But what of the sad part of it all? The show has become one that I’ve viewed in its entirety multiple times now, easily put on as background noise, something I could fall asleep watching and not be mad at myself because I’d have to go back to see what I’d missed. More than something to put on whenever I want, it’s become something I’ve turned to whenever I’m feeling down, like the time-honored tradition of playing the saddest music when you’re sad. It makes zero sense that it should make us feel any better, but somehow it does. Whether it’s by brute force simply overwhelming our human capacity for sadness or there’s a superior beauty in minor chord progressions, it helps. BoJack is the cartoon equivalent of that; when you get beyond its multi-layered jokes and nonsensical gags (of which there are many), it’s an incredibly heavy show, and in no way should be a pick-me-up of choice. But it is. You may not end up returning to the show over and over like I do, as I realize that’s a fairly unique trait, but I cannot recommend the show highly enough.
On the topic of sadness as art and the simple kindness of letter-writing, I’m pulled back into the archives of Esquire magazine, where I’ve been spending so much time for my master’s thesis. There’s a story that was publish exactly one year before I was born, December 1, 1986: Styron’s Choices, a profile of the celebrated author of Sophie’s Choice, The Confessions of Nat Turner and Lie Down in Darkness.
Philip Caputo was given the opportunity to profile the famed author on the occasion of the latter’s newest novel that was in the works, The Way of the Warrior, a World War II epic set in the South Pacific in 1945. But before the book could be completed, Styron fell victim to a serious battle with depression, and he never returned to the novel. Caputo ends up writing about Styron’s sickness by the end of the piece, and at one point, he talks with some embarrassment of a letter he sent Styron. After learning that he was abandoning the novel, Caputo wrote to lift the famed writer’s spirits, to push him back into the ring by way of positive affirmation. But he included in the article Styron’s response, and it was a touching appreciation:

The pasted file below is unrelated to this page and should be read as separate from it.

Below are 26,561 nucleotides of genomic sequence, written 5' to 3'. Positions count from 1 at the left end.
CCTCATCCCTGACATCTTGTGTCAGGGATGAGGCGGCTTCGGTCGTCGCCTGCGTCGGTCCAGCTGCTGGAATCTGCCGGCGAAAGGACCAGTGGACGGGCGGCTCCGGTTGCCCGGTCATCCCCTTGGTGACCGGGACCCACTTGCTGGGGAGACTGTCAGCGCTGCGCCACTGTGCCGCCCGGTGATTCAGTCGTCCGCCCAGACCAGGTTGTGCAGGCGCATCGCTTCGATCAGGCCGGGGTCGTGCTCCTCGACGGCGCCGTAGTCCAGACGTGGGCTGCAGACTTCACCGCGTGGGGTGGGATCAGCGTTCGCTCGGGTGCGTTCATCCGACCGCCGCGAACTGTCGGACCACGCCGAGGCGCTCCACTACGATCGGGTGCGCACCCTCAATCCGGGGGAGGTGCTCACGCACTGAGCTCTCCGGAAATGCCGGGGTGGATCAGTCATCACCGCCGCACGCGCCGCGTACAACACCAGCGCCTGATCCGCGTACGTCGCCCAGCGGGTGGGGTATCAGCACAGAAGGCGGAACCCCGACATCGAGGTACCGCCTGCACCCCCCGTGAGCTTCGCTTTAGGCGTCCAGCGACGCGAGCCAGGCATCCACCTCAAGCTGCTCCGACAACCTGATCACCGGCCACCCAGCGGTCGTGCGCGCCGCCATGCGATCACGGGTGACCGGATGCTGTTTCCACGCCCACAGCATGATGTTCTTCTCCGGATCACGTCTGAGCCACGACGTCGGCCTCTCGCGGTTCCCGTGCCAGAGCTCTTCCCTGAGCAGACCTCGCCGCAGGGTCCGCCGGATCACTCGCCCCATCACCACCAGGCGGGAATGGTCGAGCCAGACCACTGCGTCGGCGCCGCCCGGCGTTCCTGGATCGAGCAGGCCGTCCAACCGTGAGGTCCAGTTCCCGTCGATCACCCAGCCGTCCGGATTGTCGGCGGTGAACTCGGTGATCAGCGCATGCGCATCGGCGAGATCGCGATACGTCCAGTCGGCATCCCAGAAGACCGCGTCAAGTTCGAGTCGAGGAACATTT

“Let me say again how grateful I am to you for your letter, “ he wrote. “Corny as it may appear, it seems that only a Marine can be truly aware of another Marine’s suffering; you gave me a nice jolt of good cheer. Thanks from the depths. I’m pleased and proud of your friendship.”
Though Caputo was embarrassed of the letter he initially sent, perhaps because of a lack of perceived sympathy and a talking-out-of-turn quality, it strikes me how powerful written words of affirmation can be. There exists a permanence by being written down, in careful handwriting or a jagged scrawl, or typed in an email or a text message, and the retrievability of these notes, the fact that their physical form somehow makes the sentiments more real, is something I’ve been reminded of lately. Words of affirmation from those I admire, lifting me up from the depths or punching me in the gut in the best kind of way, the way that makes it tough to swallow and tears unable to be contained, are kept and revisited whenever I doubt myself, which is often.
Take care of those closest to you, and if you get a chance, write down your kind words for them. You never know when they’ll need affirmation, and having written words to which they can constantly return, might just be their new sad song, their new BoJack Horseman, their new anchor in the storm.